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Vulture funds definition

What would you expect the vulture funds definition to be? Well as with the animal after which its name, a vulture fund is a pretty clear metaphor that’s used to describe distressed securities funds.
    Getty - Pedro Armestre

Distressed securities funds

Most investors like to know that the firm they’re putting their money into is doing well but will do better in the future. Most investors therefore look for firms who are progressing and improving but ones that are undervalued. They want to know that their money is safe and that it has a good chance of multiplying with time. The opposite is true with distressed securities funds.

Vulture funds

These are hedge funds or private equities that always invest in debts considered to be very weak or very close to imminent default, hence the word “distressed”. It’s a pretty awful practice really which is why the slang term vulture fund was invented because investors in these ventures make profit by purchasing debt at a discount price and then suing the debtor for the full value. The debtors can be individuals or companies, so vulture funds put people out of work and push individuals out of their homes.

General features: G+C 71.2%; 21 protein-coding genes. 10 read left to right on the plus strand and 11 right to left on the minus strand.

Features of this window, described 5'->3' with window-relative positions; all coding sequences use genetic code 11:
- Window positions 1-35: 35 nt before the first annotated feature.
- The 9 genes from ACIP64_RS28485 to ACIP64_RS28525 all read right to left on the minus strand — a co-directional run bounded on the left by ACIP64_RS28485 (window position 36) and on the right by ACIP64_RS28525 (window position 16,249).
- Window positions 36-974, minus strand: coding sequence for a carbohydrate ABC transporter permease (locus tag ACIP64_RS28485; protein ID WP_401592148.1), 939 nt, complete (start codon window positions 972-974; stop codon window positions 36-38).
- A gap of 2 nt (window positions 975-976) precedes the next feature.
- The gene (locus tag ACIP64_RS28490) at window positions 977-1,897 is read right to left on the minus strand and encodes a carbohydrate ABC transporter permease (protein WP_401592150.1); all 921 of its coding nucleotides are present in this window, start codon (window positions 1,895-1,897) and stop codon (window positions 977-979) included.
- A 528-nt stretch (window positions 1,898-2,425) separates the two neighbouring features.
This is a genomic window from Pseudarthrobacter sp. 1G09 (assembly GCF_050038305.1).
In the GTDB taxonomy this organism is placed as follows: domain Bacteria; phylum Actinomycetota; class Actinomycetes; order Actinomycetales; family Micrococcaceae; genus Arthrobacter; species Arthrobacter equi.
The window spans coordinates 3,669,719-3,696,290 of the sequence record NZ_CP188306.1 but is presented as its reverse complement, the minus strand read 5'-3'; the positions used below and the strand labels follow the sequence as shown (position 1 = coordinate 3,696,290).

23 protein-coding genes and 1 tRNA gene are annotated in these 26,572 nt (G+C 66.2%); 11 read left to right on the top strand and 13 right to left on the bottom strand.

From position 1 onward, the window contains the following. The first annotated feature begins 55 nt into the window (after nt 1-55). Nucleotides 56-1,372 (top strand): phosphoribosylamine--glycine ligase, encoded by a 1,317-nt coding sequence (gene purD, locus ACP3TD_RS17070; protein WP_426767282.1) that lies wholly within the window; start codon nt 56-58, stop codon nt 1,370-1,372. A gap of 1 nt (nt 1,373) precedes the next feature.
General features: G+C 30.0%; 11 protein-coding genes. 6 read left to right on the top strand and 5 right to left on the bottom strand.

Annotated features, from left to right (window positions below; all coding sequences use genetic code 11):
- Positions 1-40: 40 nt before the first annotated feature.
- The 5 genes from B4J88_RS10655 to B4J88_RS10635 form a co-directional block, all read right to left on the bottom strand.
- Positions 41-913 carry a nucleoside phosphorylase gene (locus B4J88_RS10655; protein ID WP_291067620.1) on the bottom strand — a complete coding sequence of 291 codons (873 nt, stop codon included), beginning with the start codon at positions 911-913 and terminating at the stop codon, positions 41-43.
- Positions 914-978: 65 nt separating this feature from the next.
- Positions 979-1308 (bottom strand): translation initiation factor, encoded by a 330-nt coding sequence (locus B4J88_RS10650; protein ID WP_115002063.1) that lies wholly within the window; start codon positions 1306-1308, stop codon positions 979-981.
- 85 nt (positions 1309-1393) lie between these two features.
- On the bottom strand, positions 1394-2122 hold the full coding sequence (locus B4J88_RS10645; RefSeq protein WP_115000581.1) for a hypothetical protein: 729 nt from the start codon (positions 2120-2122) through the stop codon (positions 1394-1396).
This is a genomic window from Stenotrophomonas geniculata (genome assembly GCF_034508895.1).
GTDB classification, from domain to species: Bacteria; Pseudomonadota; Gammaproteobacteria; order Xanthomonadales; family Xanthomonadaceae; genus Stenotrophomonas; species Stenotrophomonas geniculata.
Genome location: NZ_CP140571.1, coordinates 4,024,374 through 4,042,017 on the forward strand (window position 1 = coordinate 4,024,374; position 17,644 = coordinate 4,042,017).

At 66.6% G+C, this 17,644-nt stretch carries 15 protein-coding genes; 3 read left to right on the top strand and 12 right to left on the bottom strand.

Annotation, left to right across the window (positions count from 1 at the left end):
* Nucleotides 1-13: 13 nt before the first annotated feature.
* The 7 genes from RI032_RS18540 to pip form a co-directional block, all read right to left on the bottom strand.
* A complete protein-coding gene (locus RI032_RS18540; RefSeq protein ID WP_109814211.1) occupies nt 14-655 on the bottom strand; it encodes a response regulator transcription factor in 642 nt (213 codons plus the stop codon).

Successful business

Distressed securities funds have a lot of success because the investors buy at a low enough price that they can afford to lose out if the debtor can’t pay. Firms often make settlements with their debtors in order to save time or to make sure that their trading names aren’t dragged into court. That’s not a concern with this sort of investor so they have more success at recovering the full amount owed.

In the UK

Thankfully regulations in the UK prevent this sort of practice. Legislation brought into place in 2010 remove the ability of vulture funds to use the UK court system to enforce contested debts.

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